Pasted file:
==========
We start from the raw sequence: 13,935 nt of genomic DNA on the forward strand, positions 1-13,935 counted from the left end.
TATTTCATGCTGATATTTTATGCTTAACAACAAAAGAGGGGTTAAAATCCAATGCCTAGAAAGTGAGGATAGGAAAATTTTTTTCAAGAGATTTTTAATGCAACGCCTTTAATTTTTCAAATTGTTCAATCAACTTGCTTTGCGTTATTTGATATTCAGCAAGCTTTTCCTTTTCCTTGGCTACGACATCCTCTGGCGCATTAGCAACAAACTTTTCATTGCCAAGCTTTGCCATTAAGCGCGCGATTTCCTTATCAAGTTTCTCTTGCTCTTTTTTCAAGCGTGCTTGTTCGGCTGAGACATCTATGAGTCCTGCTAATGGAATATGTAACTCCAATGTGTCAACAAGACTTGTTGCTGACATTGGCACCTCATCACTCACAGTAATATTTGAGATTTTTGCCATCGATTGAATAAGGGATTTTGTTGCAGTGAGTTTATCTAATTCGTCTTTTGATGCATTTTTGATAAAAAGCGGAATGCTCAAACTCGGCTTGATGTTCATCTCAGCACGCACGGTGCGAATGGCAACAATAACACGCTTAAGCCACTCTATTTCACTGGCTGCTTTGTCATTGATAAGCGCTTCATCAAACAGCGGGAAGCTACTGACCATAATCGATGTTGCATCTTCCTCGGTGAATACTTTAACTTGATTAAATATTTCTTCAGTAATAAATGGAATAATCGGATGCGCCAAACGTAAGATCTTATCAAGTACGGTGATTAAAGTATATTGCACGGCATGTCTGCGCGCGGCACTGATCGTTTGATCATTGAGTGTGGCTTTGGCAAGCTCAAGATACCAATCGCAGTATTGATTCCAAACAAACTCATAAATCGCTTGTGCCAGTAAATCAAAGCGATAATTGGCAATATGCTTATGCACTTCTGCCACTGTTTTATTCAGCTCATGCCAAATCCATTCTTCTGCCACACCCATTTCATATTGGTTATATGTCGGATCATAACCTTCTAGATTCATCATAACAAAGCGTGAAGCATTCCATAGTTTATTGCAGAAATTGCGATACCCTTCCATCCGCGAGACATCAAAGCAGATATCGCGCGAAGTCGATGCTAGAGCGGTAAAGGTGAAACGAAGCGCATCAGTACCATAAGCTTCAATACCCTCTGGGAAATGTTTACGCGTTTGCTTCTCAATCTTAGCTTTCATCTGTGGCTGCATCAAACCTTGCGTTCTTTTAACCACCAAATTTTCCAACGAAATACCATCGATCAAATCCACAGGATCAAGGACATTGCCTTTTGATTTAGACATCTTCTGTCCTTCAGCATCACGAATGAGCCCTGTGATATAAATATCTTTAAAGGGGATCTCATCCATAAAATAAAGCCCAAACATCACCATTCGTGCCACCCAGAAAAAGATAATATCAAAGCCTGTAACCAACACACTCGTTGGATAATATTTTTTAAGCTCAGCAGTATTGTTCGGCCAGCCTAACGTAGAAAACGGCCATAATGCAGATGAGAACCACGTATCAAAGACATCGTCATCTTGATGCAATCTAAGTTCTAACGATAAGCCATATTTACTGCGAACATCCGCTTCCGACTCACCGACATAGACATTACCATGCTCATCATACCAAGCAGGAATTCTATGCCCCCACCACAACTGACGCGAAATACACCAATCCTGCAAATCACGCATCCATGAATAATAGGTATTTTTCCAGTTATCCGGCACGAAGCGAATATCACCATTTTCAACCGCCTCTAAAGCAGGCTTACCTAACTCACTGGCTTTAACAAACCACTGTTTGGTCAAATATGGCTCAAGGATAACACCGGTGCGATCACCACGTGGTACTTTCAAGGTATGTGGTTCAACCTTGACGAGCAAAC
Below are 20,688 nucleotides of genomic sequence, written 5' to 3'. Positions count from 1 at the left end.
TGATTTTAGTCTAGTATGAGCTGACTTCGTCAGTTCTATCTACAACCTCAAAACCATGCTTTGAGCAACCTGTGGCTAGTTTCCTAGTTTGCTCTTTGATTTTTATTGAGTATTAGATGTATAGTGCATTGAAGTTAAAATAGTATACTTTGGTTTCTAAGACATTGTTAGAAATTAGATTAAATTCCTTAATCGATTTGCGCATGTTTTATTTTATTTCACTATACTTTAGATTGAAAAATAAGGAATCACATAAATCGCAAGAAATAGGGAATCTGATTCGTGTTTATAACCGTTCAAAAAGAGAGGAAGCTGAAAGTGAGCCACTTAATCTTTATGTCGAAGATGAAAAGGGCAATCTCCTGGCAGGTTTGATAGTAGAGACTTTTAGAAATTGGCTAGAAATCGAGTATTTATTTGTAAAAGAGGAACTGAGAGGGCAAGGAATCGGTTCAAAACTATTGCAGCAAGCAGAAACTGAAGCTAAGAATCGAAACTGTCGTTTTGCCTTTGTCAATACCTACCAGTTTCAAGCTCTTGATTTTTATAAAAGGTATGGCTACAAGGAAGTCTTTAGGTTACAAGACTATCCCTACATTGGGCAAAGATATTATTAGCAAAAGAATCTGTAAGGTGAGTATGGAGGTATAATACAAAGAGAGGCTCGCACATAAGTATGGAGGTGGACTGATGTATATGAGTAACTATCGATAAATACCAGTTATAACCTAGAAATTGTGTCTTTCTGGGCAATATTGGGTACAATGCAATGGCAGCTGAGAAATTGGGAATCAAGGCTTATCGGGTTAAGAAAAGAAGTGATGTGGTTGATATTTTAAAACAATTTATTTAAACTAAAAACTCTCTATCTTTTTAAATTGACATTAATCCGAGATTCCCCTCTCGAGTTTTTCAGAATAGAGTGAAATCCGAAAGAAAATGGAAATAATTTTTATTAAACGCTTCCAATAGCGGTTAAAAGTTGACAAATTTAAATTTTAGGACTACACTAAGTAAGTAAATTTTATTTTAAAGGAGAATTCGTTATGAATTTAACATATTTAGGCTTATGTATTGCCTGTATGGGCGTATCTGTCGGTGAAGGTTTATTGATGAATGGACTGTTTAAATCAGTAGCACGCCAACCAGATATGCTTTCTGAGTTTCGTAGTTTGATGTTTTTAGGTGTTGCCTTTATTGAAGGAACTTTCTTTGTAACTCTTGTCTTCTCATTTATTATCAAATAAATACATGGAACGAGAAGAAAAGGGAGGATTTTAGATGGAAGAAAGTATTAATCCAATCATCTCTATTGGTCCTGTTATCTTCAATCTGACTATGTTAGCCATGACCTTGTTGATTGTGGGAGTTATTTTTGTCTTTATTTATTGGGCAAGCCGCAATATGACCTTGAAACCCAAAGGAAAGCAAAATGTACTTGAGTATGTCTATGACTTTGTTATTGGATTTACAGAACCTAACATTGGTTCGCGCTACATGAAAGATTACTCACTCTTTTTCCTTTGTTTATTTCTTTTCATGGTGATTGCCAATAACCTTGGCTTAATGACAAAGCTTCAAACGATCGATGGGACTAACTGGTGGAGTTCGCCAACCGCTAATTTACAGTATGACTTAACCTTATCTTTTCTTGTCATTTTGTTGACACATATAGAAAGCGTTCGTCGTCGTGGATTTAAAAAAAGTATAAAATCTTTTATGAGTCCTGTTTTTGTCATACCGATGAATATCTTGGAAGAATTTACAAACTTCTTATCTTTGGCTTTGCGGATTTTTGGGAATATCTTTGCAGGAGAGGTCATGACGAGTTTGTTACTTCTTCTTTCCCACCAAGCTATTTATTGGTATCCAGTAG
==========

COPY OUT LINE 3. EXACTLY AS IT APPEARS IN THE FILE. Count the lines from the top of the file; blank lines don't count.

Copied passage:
Below are 20,688 nucleotides of genomic sequence, written 5' to 3'. Positions count from 1 at the left end.